My mother grew up in a tiny town west of Fort Worth, aptly named Mineral Wells, Texas. My grandparents bought about 70 acres of farmland by the Mineral Wells airport, and there he farmed during the depression. He often held an extra two or three jobs to support his family.
Mom graduated from Mineral Wells High School at the age of 16, and eventually she landed a job at the local newspaper, the Mineral Wells Index, as the society editor. A job she took very seriously.
She was raised very strict Baptist. It came as no surprise to anyone who knew her, that as soon as she was on her own, she was going to let her curly black hair down. She saved her money and bought a red convertible. I have more than a few pictures of her sporting the latest in bathing suits, something she was forbidden to wear under her parent’s roof. And she took a liking to leopard print.
I believe it was about this time that her father took to praying for her salvation. My grandfather was a devout praying man. I remember whenever he hit his knees and began to speak with eyes closed, I just knew that he had God’s ear.
He prayed for me in much the same way when I became an actress. Those prayers were heard, and I became a Christian while living in the City of Angels, Los Angeles, years after my grandfather died.
My grandparents lived together in wedded bliss for nearly 63 years. I use the term “bliss” loosely, because they carried on like bickering siblings for most of their elderly years. Enhanced by a loss of hearing. But they loved one another dearly, and after my grandfather died while in his 80’s, my sweet nanny followed him. No doubt from a broken heart.
We sold the farm many years ago, and their precious little house was moved off of the property some years later. I returned to Mineral Wells in 1999 to bury my mom in the same cemetery that held my grandparents, my great-grandparents, and many dear relatives.
Including my great Aunt Annie’s two husbands. Who lay side by side. When Uncle Scotty died, Aunt Annie planted him next to Uncle George. In a plot that had been reserved for her. She figured she would save a few dollars, since the spot was already paid for. This is the same Aunt Annie who used to rinse out her Depends for a second use. Enough said.
When I was home in Mineral Wells, I tried to find where my grandparent’s old house had been moved, but couldn’t. Finally I stood on what had been the old dirt driveway and closed my eyes, breathing in the Texas fragrance and listening closely to all the sounds of that space. Willing them stay in my memory. I could feel the house, even if I couldn’t see it.
I haven’t been back since.
But Mineral Wells holds a place in my heart. The town has fallen on some very hard times, beginning with the closing of the Air Force Base many years ago. Mineral Wells was once a bustling resort community, and at the center of town is a monolith hotel built in 1929. The Baker Hotel is a 14 story structure, that was once the heart of Mineral Wells. It was frequented by dignitaries, politicians, and movie stars. Performers at the Baker included Lawrence Welk, Pat Boone, Mary Martin, and Judy Garland.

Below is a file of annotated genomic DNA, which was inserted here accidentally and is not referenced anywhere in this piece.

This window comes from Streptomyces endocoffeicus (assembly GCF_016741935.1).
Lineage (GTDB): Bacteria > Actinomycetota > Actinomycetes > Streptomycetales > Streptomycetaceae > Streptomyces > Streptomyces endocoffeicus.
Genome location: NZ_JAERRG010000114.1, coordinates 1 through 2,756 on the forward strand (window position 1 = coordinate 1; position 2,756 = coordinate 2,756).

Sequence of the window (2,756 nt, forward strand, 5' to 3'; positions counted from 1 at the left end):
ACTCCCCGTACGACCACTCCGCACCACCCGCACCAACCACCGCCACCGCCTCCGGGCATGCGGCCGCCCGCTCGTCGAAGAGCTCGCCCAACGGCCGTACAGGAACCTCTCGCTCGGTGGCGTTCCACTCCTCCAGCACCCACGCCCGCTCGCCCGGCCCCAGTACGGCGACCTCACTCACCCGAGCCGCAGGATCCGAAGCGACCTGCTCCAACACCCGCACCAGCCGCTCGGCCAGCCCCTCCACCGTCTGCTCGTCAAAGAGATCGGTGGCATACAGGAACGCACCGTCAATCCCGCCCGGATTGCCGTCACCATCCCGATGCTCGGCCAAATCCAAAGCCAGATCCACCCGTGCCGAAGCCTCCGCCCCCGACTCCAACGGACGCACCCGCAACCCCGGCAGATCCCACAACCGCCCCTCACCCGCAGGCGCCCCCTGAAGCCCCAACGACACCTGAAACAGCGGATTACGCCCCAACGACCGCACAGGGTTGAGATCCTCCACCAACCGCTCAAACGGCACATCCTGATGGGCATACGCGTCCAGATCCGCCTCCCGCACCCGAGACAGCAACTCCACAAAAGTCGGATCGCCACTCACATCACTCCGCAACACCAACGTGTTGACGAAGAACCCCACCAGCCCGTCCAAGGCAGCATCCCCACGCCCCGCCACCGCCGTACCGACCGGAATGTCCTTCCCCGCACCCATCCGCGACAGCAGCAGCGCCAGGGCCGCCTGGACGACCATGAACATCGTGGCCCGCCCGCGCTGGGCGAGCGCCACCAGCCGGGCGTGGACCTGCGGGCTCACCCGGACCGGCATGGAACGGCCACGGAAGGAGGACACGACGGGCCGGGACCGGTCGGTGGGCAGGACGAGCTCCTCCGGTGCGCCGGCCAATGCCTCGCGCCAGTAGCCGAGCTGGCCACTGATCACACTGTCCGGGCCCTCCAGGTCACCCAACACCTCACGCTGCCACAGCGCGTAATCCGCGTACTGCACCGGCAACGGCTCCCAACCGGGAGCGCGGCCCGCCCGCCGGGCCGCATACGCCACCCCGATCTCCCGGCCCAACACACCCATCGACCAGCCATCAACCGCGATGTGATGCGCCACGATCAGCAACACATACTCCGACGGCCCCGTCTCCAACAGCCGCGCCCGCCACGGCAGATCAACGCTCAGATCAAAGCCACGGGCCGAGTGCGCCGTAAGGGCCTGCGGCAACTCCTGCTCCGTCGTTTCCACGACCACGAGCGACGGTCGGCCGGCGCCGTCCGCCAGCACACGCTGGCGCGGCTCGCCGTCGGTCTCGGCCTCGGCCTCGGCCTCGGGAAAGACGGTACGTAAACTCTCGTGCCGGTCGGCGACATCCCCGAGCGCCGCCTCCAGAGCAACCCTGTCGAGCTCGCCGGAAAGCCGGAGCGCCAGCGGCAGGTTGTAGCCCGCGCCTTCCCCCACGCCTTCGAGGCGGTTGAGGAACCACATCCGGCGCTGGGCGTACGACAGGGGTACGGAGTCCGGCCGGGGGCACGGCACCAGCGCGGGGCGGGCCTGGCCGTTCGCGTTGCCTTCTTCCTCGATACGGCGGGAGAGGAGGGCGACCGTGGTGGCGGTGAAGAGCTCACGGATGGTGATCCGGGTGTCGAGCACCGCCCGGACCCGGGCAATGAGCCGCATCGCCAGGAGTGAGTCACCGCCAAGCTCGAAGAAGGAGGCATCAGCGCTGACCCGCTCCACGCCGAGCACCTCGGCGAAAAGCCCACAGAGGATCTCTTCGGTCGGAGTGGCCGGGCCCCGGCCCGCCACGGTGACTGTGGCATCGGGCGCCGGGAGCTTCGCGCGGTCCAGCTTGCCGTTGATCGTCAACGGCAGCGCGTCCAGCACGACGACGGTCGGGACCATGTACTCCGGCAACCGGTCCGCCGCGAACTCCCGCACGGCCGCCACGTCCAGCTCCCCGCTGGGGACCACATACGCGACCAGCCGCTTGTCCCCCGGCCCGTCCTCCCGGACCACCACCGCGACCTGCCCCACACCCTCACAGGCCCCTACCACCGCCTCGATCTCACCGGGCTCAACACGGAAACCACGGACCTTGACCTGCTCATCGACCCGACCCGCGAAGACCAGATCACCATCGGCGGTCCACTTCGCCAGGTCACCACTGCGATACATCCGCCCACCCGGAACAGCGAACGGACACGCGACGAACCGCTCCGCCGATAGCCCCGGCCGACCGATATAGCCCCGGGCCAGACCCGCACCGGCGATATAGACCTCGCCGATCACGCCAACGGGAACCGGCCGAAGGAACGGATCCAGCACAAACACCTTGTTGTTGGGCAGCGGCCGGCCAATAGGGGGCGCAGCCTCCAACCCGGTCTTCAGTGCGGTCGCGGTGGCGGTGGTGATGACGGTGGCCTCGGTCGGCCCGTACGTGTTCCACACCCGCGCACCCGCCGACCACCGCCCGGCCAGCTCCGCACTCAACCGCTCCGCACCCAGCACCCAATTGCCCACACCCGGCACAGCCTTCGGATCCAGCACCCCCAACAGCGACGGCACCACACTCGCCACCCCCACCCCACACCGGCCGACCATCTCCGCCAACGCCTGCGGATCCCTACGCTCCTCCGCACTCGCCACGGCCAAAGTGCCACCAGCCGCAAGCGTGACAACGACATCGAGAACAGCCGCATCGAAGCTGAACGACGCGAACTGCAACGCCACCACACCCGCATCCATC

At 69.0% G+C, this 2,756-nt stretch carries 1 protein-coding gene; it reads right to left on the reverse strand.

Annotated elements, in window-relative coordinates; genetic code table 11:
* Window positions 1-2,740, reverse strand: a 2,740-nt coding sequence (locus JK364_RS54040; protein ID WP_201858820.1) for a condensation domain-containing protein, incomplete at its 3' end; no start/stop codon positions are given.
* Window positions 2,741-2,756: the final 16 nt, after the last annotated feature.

The hotel closed in 1972, and stands vacant in the center of town to this day. As a sad reminder of what once was. Many windows are broken, the pools stand empty, and the doors are boarded shut. I often visited the Baker as a child to swim in the pool, and before closing, my parents stayed there overnight one last time. I came with my grandparents to see their room, and I remember as a kid being awestruck by the rich dark woods, ornate carvings, and beautiful decorations of the lobby and corriders.
Because I’m a sentimental sap, I’ve followed the demise of the Baker closely, making light note of all of the ghost stories and promises of restoration.
Tonight I happened upon a you-tube video, while perusing the Mineral Wells Index online, that spoke of a developer who is putting his entire life into seeing that the Baker is restored. The video opens with a pilot taking off from the very same airport, that sat adjacent to my grandparent’s farmhouse, and then flying over the downtown area, showing the aerial view of the Baker.
I’ve often hoped and prayed that this beautiful historic hotel would one day be brought back to its original grandeur. Because of the rich mineral waters, it was once a place of peace and healing. It could be that again. And draw people from the world over, transforming a small dying town into a robust and thriving city.
That is my hope for Mineral Wells. Which in my heart, is still home.